We all dread those “Boil Water Advisories” – when we find out from the news or a local health department that our drinking water may not be safe to drink. This may be caused by a natural disaster, like a flood or a bad storm, or by a broken water pipe or other equipment failure. Despite the inconvenience, it’s important to take these warnings seriously as drinking contaminated water can make you quite sick from a variety of pathogens.

It’s always a good idea to have bottled water on hand for emergencies. But it’s unlikely that you’ll have enough to sustain your family until the advisory is lifted. There are several ways you can purify your tap water to make it safe to consume.

Boil Your Water

Boiling water is the simplest way to purify it. Boiling water correctly will kill anything alive in the water that could make you sick, such as bacteria, viruses, and parasites.

If the water is clear, all you need is a pan and a stove. Bring to a rolling boil for at least one minute. Be sure to let the water cool completely before drinking, and be careful not to scald yourself. Store any excess water in a clean, sanitized container with a lid.

If the water is cloudy, you should filter it before boiling. Let any sediment settle naturally. Then pour the water through a clean cloth. Coffee filters work great too! Then boil the water for at least a minute.

Boiled water may taste different than you’re used to. To improve the taste, you can add a pinch of salt for each quart of water.

Disinfect Your Water

If an emergency has also caused you to lose electricity, boiling water may not be an option. It’s a good idea to have unscented chlorine bleach on hand to disinfect your water. Please note that bleach will kill most – but not all – pathogens that could contaminate your water. Boiling is the preferred purification method.

Choose a bleach whose active ingredient is 6% or 8.25% sodium hypochlorite. The bleach should be less than a year old and stored at room temperature. Choose a standard, unscented bleach – DO NOT use bleach that contains added cleaners or is scented or color safe.

If the water is cloudy, filter as described above. Once water is clear, add the amount of bleach recommended by the Environmental Protection Agency, depending on the strength of the bleach and amount of water to be disinfected.

Once bleach is added, stir well and let stand for at least half an hour before drinking. As with boiled water, store in clean, sanitized containers.

As an alternative to bleach, water disinfecting tablets designed for camping are available at outdoor and sporting goods stores. Follow all instructions carefully and take note of any health warnings or specific pathogens which the tablets may not protect you against.

Filter Your Water

Household water filters may remove some pathogens, but it is unlikely they are purifying your water enough to keep you safe during a water emergency. Be sure to read all labels to understand what you are and are not protected against. This method made be used in combination with a water disinfecting tablet for better protection.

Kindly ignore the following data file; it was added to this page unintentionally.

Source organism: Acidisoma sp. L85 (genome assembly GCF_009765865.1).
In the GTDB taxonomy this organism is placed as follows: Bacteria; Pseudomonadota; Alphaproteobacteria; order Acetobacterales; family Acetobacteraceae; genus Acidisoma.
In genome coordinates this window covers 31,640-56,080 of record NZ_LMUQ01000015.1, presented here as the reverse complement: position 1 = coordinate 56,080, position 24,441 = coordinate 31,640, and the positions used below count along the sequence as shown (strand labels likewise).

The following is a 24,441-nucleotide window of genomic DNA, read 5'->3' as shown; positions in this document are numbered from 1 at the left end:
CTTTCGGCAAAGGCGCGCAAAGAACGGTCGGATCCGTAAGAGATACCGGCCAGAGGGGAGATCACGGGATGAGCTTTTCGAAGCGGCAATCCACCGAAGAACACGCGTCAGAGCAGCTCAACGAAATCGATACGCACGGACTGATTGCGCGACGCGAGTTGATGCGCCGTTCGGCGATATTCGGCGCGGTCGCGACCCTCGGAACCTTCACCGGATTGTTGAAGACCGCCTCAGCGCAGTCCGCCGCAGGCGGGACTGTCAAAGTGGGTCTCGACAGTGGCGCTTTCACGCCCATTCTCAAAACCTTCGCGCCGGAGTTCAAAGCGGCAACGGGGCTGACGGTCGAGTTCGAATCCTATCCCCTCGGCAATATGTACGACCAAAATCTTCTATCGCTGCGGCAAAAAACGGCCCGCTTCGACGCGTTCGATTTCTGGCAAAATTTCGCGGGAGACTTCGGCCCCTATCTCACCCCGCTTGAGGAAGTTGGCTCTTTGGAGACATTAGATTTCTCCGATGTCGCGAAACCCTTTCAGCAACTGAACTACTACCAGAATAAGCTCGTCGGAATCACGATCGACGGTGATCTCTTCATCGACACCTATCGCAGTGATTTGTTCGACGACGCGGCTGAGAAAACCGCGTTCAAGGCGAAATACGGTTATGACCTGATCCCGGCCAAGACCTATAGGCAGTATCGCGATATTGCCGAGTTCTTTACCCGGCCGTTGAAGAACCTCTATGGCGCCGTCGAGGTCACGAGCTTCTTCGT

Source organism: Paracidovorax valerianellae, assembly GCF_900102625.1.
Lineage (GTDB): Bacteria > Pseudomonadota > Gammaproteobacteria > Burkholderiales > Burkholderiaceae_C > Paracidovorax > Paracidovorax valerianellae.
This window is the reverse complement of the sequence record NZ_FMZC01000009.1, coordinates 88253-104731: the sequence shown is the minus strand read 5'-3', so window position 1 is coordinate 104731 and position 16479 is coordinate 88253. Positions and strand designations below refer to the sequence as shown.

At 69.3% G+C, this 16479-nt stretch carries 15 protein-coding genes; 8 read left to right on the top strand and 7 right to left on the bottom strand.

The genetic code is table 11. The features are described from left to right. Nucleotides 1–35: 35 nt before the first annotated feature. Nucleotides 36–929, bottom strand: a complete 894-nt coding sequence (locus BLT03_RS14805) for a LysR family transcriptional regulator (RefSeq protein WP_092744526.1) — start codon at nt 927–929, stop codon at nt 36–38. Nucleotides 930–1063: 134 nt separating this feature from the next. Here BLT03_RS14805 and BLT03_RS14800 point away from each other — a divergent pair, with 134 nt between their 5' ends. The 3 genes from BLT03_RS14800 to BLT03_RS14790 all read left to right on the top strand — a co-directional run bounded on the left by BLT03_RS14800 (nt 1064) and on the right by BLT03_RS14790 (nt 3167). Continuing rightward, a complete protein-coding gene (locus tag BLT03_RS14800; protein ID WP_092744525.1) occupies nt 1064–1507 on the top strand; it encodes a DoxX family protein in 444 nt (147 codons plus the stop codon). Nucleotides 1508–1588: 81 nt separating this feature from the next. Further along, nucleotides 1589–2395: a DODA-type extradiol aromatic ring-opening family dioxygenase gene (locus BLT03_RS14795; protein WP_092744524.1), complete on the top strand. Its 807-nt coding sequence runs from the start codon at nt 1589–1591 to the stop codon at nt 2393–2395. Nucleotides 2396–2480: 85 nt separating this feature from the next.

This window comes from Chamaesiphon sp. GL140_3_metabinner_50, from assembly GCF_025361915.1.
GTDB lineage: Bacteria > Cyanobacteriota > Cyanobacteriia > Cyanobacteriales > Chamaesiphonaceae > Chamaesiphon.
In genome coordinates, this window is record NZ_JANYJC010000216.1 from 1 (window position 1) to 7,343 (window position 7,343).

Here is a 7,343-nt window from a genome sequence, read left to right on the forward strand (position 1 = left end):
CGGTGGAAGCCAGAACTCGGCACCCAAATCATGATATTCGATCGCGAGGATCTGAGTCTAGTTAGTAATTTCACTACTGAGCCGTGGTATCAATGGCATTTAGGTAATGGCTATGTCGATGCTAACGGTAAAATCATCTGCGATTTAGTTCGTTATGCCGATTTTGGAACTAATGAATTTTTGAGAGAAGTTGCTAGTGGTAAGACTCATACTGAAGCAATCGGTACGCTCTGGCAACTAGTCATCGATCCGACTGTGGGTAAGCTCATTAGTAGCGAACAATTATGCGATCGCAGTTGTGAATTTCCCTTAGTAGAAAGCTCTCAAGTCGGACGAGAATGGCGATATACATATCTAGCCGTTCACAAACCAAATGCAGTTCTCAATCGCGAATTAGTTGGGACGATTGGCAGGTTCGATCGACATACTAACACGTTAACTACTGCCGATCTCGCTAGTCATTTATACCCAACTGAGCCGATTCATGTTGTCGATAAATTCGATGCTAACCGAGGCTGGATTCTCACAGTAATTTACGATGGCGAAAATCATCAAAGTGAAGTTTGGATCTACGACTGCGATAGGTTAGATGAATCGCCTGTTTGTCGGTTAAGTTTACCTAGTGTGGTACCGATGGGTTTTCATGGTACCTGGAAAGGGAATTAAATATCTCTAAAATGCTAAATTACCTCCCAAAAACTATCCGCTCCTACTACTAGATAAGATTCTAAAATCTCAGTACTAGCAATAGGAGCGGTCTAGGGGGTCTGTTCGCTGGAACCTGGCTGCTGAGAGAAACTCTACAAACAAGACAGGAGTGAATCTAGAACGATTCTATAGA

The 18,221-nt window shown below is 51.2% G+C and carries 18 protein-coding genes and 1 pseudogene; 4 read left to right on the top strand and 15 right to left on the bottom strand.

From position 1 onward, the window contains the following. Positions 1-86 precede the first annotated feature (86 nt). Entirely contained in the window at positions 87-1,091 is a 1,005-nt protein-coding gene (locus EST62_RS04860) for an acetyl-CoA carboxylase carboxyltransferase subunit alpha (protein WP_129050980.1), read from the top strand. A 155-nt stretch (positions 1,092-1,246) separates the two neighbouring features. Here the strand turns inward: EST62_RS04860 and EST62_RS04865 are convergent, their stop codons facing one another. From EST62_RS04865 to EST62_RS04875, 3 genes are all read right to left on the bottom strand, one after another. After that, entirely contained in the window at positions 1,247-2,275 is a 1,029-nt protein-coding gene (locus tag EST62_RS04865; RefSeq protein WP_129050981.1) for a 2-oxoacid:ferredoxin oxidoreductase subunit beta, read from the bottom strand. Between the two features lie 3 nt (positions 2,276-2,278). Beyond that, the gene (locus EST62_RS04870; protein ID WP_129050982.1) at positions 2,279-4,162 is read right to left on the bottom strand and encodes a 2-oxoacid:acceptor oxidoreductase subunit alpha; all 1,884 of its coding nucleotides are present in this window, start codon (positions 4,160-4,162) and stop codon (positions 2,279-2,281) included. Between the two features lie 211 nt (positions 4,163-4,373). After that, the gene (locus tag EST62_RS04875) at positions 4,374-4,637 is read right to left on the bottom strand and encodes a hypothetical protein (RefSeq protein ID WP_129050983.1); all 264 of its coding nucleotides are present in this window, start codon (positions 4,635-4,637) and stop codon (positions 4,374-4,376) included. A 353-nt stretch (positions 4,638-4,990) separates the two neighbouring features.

Remember, Water is Used for More than Just Drinking

We use water without even thinking about it. During a Boil Water Advisory, tap water can be safely used for some activities, while others require purified water.

Tap water is safe for:

  • Washing your hands – This is usually okay, unless the advisory says it’s not. Be sure to scrub your hands with soap for at least 20 seconds.
  • Bathing and showering – Just don’t swallow any water! For babies or young children who might have trouble with this, sponge baths are best.
  • Washing Dishes – Dishwashers are safe if they reach a final rinse temperature of at least 150℉. If you aren’t sure, or typically wash dishes by hand, use disposable plates and silverware if you can. If you must wash dishes by hand, soak afterwards for at least a minute in a basin of warm water with one teaspoon of unscented bleach per gallon of water. Air dry before use.
  • Laundry
  • Watering Your Garden or Houseplants

Purified water is needed when:

  • Drinking
  • Watering your pets – They can get sick too!
  • Cooking/Preparing food
  • Washing produce
  • Making coffee – Beware if your machine has a direct line to the water supply.
  • Brushing your teeth
  • Making Ice

A Special Note About Refrigerators with Ice Makers

Once the advisory is over, discard all ice from ice machines. Once your freezer makes new ice, throw the first batch out too. If you have a water dispenser in your refrigerator, run it for 5 minutes to flush out the contaminated water and discard. Do not drink unpurified water from your refrigerator during the advisory.


Boiled Water Advisories may be a pain, but they’re less annoying than the alternative – a trip to the emergency room or days of nasty stomach symptoms. With a little time and effort you can boil or disinfect tap water to make it safe until the advisory is lifted. Just remember that we consume water in many less obvious ways. Don’t let contaminated ice or coffee make you sick – and be sure to purify your pets’ water too!

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